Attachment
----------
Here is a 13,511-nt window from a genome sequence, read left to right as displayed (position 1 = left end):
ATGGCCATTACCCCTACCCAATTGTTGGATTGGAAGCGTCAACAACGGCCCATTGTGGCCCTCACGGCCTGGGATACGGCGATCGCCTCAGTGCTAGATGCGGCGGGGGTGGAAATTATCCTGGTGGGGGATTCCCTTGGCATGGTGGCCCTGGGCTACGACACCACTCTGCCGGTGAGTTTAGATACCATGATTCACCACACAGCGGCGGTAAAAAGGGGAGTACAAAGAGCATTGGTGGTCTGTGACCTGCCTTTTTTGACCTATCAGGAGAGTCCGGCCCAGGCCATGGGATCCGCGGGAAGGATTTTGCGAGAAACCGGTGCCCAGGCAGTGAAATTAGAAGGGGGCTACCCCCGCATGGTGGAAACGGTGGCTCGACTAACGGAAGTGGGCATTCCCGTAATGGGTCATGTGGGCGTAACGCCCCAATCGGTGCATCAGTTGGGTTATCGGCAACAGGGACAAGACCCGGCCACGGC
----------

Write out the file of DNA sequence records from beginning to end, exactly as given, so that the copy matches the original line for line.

Here is a 13,511-nt window from a genome sequence, read left to right as displayed (position 1 = left end):
ATGGCCATTACCCCTACCCAATTGTTGGATTGGAAGCGTCAACAACGGCCCATTGTGGCCCTCACGGCCTGGGATACGGCGATCGCCTCAGTGCTAGATGCGGCGGGGGTGGAAATTATCCTGGTGGGGGATTCCCTTGGCATGGTGGCCCTGGGCTACGACACCACTCTGCCGGTGAGTTTAGATACCATGATTCACCACACAGCGGCGGTAAAAAGGGGAGTACAAAGAGCATTGGTGGTCTGTGACCTGCCTTTTTTGACCTATCAGGAGAGTCCGGCCCAGGCCATGGGATCCGCGGGAAGGATTTTGCGAGAAACCGGTGCCCAGGCAGTGAAATTAGAAGGGGGCTACCCCCGCATGGTGGAAACGGTGGCTCGACTAACGGAAGTGGGCATTCCCGTAATGGGTCATGTGGGCGTAACGCCCCAATCGGTGCATCAGTTGGGTTATCGGCAACAGGGACAAGACCCGGCCACGGC